Act II

The music room in Dr. Bartolo’s house. Morning the same day.

Rosina recalls the voice of her beloved (“Una voce poco fa”) and writes him a letter, determined to win him over the machinations of her guardian — for though she appears to be docile and obbedient, she can set and spring her own traps. She has sent for Figaro; and just as he is about to tell her about “Lindoro,” Bartolo arrives, forcing Figaro to hide. Bartolo is angrily looking for Figaro, who is apparently responsible for giving the servants sneezing fits with one of his powders. Rosina pretends that she hasn’t seen Figaro and leaves, cursing Bartolo — who now also blames Figaro for having turned Rosina against him.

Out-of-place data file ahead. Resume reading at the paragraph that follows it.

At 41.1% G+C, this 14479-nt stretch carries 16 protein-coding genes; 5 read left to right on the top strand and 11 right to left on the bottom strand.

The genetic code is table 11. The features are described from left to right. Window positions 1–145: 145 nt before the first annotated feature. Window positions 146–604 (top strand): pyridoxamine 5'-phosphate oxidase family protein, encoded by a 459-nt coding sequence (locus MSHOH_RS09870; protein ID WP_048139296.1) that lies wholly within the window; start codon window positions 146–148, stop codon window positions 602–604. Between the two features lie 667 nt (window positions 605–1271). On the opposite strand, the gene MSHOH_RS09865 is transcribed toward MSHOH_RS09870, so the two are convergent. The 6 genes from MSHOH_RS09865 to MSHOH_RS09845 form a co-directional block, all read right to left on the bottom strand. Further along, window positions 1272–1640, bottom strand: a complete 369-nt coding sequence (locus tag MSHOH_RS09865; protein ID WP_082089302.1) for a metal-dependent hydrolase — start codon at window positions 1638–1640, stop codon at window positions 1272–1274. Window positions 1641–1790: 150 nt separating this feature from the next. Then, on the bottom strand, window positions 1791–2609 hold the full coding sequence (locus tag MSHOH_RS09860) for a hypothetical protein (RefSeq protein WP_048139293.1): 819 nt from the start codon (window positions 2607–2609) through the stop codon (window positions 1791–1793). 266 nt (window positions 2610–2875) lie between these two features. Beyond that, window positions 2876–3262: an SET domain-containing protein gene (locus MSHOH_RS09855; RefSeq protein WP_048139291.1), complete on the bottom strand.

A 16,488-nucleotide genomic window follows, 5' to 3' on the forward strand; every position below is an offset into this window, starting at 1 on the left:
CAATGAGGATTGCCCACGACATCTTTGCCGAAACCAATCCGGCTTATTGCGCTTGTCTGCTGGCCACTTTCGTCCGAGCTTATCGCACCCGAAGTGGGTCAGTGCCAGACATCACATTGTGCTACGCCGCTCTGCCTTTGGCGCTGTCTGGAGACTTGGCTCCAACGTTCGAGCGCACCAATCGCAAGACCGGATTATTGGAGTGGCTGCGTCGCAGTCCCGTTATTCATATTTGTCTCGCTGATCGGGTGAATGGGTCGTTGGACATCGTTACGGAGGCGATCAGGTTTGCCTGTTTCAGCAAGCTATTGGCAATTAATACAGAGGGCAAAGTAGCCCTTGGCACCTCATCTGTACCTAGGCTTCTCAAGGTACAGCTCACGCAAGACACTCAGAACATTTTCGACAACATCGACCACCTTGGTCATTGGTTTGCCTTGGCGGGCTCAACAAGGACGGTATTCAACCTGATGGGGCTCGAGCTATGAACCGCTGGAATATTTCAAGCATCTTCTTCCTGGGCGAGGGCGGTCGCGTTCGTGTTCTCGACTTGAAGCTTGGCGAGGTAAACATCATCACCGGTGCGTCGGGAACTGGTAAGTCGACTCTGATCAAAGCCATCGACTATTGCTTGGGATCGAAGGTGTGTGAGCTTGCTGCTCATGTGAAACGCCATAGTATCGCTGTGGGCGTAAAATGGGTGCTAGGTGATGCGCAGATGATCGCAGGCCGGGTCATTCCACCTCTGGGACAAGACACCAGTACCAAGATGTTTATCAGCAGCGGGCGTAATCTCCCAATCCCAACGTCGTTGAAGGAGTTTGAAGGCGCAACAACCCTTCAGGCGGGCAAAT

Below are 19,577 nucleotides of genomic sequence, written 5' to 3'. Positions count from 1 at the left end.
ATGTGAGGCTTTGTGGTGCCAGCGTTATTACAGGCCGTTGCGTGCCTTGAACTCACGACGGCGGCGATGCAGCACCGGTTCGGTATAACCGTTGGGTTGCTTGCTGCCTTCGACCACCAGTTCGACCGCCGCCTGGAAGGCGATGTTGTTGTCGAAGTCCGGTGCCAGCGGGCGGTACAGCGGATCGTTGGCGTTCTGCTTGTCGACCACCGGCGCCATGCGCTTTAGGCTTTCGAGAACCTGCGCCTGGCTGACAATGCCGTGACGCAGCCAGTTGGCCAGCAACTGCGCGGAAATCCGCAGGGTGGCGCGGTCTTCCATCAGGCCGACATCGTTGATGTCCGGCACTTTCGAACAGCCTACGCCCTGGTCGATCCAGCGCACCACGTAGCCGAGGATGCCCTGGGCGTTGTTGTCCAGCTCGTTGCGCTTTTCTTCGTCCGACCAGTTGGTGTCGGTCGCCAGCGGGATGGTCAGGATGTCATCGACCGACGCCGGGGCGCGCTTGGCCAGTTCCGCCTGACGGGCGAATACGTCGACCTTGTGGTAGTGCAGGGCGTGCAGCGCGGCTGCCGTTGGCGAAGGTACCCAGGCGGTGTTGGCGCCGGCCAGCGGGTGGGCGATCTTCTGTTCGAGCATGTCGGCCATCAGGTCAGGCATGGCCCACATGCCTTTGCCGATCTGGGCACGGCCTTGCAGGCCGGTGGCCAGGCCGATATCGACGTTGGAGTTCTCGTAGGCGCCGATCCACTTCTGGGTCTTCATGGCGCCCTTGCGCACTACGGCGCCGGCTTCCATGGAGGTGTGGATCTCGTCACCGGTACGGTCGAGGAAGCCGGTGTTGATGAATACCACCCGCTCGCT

Don Basilio, Rosina’s music teacher, arrives. Bartolo needs his help in getting Rosina to marry him by the next day. He already knows that Count Almaviva is Rosina’s secret lover (although she herself doesn’t know his name), and when Basilio tells him that Almaviva is in town, Bartolo fears the worst. Basilio suggests slandering the Count (“La calunnia è un venticello”). But Bartolo doesn’t want to wait for that to work; instead, the two go to Bartolo’s study to draw up the marriage contract immediately. Figaro then comes out of hiding, having heard all this, and relays it to Rosina, who laughs heartily at the idea. He then tells her, coyly, about his cousin “Lindoro” and his love — for Rosina. Rosina pretends to be surprised, but Figaro has her number. She is eager to see her lover, and Figaro suggests that she write him a letter. Rosina now feigns bashfulness, but when Figaro urges her to write, she pulls from her bosom the letter she has already written. As Figaro marvels at her precociousness — and that of all women — she delights in her love. As soon as Figaro leaves, Bartolo returns and questions her about a spot of ink on her finger, a missing piece of letter-paper, and an obviously used pen on the writing-desk. He dismisses her false explanations and pompously declaims that she can’t fool him, threatening to lock her in her room (“A un dottor della mia sorte”). Rosina manages to slip away, with Bartolo in pursuit.